The What, When, and How of Refinishing Your Bamboo Floors

Bamboo FloorHave you been considering refinishing your bamboo floors? Like hardwood floors, bamboo floors add warmth, beauty, and value to your home. It’s important to maintain them consistently and regularly check to ensure they’re in good repair for these reasons. It can sometimes be hard to tell when it’s time to refinish your bamboo floors.

Like traditional hardwood floors, bamboo can be a bit deceptive. Should you see scratches or areas of discolorations, don’t panic; they don’t necessarily mean your floors have to be refinished just yet. Conversely, a surface that looks smooth and uniform might actually need some touch-up work. Often, the eyes alone won’t give you an accurate depiction of the shape your floors are in.

If you’re ready to get started, check out this page for Can Bamboo Flooring Be Refinished? A Simple Guide. Please note that not all brands have the same finish, so you will want to contact the manufacturer of your floor to ensure you’re using the right tools, methods, and finish.


There is an effortless way you can test your floors to see if they need refinishing:


Take a look at the section of flooring in your home that gets the most daily traffic. This will likely be the area that is in most need of being refinished.


Take just a tablespoon of water and pour it onto this section of flooring and watch what happens. If the water forms large droplets that stay on top of the floor’s surface, your finish is in good shape. If the water slowly sinks into your floor, your finish will definitely wear thin but doesn’t require immediate action. If, however, the water quickly penetrates your floors and leaves a dark spot, your floors may be ready for refinishing. Be sure to wipe up any remaining water after this test.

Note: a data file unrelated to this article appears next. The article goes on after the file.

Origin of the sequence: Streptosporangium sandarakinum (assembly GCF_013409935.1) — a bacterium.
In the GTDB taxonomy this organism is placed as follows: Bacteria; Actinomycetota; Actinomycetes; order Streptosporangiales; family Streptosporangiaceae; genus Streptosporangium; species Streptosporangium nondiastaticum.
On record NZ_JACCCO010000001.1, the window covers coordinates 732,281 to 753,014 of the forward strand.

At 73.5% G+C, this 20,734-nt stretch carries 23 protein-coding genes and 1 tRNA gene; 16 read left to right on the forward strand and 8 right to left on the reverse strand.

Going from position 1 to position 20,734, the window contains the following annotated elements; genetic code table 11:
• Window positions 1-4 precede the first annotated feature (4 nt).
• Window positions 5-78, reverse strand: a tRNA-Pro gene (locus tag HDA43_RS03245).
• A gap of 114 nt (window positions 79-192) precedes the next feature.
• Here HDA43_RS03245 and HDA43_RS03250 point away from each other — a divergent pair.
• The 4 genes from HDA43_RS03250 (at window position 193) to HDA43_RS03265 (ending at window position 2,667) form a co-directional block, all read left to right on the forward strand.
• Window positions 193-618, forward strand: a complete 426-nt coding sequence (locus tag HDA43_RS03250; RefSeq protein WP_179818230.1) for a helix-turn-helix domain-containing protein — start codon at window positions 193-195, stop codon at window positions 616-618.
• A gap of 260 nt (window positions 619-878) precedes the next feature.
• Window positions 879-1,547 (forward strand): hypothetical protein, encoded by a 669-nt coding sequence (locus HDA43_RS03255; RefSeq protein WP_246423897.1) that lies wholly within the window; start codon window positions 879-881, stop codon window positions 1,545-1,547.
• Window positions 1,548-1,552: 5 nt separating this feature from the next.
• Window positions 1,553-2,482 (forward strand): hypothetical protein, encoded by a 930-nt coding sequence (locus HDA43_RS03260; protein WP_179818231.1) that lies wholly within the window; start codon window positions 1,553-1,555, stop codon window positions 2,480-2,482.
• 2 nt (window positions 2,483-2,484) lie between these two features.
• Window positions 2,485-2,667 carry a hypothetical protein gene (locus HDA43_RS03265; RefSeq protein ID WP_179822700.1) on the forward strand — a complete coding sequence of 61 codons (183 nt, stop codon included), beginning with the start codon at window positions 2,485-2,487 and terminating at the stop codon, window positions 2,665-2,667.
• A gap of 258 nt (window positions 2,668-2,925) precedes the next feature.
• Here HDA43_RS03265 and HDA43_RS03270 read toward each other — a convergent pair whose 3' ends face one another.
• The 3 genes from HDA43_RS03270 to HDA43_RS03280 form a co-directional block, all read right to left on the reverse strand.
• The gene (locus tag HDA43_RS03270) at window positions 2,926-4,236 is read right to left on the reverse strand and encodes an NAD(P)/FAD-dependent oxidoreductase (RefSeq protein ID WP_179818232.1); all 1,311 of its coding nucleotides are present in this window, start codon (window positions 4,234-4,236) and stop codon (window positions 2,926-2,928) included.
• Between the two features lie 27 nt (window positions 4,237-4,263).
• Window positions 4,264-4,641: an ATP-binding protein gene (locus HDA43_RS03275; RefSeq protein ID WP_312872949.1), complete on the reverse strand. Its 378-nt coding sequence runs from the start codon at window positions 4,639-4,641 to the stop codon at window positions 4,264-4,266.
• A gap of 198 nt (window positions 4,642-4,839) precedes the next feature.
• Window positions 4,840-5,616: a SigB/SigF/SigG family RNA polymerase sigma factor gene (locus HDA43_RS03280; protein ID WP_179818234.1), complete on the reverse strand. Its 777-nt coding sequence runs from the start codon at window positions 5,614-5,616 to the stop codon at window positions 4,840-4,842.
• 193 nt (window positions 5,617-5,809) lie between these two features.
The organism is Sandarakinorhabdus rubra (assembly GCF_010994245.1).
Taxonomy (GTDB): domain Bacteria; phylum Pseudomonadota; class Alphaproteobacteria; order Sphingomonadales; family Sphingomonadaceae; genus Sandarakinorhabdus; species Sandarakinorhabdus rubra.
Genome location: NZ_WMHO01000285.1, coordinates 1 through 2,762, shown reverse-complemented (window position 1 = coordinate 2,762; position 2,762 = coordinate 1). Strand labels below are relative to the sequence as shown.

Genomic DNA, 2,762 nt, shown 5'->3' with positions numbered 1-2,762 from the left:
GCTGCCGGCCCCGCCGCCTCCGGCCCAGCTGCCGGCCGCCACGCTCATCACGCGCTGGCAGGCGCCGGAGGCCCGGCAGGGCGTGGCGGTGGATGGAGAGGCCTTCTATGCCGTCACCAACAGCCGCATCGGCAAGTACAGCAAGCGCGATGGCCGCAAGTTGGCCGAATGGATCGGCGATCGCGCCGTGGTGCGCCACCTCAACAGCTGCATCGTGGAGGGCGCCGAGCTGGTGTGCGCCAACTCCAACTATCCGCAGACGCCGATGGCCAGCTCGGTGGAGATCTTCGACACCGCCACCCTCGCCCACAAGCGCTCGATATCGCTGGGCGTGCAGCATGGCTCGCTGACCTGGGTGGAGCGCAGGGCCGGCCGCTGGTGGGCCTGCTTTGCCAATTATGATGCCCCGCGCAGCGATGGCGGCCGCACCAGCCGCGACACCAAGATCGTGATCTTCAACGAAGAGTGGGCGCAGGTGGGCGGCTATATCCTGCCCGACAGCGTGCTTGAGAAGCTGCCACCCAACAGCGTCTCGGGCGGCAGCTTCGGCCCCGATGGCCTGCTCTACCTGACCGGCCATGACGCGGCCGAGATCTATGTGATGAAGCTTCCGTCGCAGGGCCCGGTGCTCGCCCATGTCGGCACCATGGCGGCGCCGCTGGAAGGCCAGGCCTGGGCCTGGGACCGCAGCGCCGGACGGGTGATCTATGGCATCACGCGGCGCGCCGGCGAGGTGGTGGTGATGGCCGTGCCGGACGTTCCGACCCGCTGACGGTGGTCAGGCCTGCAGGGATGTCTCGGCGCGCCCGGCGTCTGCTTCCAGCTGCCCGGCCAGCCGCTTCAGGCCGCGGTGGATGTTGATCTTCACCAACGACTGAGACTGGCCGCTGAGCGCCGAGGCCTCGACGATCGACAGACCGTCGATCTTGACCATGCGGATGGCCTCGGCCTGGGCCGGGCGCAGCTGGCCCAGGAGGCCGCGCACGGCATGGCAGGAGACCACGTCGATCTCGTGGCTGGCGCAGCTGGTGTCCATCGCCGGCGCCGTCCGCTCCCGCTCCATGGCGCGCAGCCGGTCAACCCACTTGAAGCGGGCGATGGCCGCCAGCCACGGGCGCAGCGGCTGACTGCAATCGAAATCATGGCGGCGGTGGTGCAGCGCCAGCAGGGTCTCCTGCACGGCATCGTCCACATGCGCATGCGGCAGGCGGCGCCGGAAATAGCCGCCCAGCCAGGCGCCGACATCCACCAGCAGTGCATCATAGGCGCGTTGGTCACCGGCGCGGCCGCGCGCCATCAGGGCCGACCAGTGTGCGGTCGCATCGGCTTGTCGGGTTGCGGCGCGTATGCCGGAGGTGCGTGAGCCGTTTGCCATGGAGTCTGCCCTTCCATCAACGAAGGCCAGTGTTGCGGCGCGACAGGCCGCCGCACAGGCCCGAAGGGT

Things to Consider Before Refinishing Your Bamboo Floors

Once you’ve determined that your floors need refinishing, there are some things you must consider before diving right into the project:

Hire a Professional or DIY?

Numerous television programs have many homeowners convinced they could tackle absolutely any home renovation/remodeling project. And with big box stores like Home Depot and Lowe’s catering to these people, why not think you can handle any job? Though refinishing your floors yourself may be the best choice for your wallet, it may not be the best choice for your floors. Bamboo floors can be difficult and labor-intensive to refinish. Though you can certainly choose to refinish your floors yourself, you may regret taking on this particular project if you don’t have adequate experience.

Rent or Buy Equipment?

If refinishing your bamboo floors sound like something you can handle, you might be inclined to run out to a hardware store and buy a sander or duster if you don’t already have one. But remember, you will only be using this expensive tool once and then not again for another 10 or so years. Your local home improvement center rents out these tools so you can keep your costs as low as possible. However, you will want to purchase your own safety glasses and ventilation mask because you’ll likely use them again.

Do You Even Need to Sand?